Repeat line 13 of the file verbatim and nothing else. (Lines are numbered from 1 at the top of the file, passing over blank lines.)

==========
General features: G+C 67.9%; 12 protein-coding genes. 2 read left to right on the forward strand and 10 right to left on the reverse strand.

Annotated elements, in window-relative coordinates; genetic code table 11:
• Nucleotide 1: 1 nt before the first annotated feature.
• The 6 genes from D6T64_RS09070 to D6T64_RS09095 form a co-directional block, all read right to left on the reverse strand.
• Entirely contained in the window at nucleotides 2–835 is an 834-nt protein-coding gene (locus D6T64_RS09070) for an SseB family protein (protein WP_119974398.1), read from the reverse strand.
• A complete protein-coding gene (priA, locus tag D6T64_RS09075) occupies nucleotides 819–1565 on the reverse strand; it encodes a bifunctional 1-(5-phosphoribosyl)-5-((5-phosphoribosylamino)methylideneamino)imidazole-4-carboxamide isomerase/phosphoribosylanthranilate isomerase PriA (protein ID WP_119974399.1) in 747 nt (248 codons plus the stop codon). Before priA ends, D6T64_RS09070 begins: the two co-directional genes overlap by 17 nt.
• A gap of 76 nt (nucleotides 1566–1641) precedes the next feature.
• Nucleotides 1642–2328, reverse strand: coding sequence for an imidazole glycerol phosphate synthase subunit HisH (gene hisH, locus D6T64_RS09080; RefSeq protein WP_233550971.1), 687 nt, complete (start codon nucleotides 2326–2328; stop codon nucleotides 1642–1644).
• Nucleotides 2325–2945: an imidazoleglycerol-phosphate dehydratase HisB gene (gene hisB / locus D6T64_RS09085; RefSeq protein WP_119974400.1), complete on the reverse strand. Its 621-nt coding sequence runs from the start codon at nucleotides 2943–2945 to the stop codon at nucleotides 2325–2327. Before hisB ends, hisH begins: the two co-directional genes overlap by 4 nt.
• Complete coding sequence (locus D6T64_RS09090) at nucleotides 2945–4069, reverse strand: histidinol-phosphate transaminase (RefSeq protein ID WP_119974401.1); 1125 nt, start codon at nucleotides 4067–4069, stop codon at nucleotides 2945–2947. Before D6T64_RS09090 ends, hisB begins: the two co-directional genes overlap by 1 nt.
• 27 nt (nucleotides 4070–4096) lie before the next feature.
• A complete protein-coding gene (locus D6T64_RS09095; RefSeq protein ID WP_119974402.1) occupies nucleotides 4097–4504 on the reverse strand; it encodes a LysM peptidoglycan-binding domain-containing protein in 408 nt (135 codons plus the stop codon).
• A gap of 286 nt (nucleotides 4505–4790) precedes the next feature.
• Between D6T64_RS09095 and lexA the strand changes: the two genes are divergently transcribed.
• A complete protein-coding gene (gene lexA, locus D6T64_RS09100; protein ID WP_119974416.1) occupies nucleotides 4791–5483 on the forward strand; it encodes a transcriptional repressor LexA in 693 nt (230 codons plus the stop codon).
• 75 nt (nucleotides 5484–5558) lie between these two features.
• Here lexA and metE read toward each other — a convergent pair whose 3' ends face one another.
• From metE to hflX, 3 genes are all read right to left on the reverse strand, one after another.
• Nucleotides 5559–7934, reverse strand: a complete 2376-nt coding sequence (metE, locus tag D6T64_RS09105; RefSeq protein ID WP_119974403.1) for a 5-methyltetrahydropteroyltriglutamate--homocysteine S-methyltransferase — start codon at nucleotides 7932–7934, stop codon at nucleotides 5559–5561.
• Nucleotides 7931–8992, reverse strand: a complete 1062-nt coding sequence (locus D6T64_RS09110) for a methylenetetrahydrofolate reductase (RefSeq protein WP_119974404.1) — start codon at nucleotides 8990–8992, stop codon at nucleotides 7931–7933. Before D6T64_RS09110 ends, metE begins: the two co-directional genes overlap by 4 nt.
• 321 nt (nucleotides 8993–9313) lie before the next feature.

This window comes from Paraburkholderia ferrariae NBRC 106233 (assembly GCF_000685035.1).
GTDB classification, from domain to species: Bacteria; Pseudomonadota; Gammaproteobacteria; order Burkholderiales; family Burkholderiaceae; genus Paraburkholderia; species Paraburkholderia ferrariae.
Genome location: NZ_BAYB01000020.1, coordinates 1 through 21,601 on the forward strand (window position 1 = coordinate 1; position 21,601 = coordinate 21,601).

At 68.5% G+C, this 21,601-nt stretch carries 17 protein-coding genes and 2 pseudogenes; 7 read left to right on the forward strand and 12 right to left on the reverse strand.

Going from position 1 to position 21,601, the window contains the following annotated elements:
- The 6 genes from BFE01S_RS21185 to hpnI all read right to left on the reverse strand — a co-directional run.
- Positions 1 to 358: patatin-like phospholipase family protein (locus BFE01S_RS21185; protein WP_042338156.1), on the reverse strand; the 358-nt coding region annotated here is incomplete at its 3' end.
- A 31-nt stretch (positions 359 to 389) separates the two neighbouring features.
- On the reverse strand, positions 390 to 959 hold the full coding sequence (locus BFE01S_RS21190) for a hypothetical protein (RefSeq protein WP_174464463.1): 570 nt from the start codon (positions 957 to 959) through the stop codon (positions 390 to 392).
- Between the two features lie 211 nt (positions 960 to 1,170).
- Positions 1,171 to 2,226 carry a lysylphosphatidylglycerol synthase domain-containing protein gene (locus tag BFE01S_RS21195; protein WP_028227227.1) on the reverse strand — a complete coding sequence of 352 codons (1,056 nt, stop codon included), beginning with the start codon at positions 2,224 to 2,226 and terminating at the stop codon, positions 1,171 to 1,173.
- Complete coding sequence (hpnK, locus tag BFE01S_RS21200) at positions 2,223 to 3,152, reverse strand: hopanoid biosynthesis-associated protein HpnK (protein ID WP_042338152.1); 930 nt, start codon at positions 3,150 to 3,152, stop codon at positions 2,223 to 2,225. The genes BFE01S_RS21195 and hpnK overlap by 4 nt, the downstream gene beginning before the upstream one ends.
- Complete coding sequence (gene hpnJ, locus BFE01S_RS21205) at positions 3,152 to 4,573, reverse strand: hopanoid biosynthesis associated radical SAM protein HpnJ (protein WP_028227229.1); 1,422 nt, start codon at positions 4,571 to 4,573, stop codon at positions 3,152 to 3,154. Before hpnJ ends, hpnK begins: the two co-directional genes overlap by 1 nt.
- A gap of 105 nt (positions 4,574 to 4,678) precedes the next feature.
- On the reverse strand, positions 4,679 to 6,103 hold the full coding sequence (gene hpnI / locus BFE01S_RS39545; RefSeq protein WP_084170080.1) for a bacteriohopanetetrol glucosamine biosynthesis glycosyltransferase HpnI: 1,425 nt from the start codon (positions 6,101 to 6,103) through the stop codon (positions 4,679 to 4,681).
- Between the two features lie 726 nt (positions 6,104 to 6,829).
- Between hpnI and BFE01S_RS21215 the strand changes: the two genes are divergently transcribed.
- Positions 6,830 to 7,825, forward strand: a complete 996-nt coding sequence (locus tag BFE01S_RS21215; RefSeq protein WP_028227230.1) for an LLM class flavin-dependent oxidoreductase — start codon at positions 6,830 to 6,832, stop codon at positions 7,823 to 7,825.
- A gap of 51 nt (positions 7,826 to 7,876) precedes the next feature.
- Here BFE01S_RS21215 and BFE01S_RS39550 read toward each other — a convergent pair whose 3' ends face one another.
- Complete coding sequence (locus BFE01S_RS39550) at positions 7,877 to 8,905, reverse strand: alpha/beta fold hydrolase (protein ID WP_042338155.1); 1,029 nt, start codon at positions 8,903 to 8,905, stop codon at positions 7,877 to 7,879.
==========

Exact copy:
• A gap of 286 nt (nucleotides 4505–4790) precedes the next feature.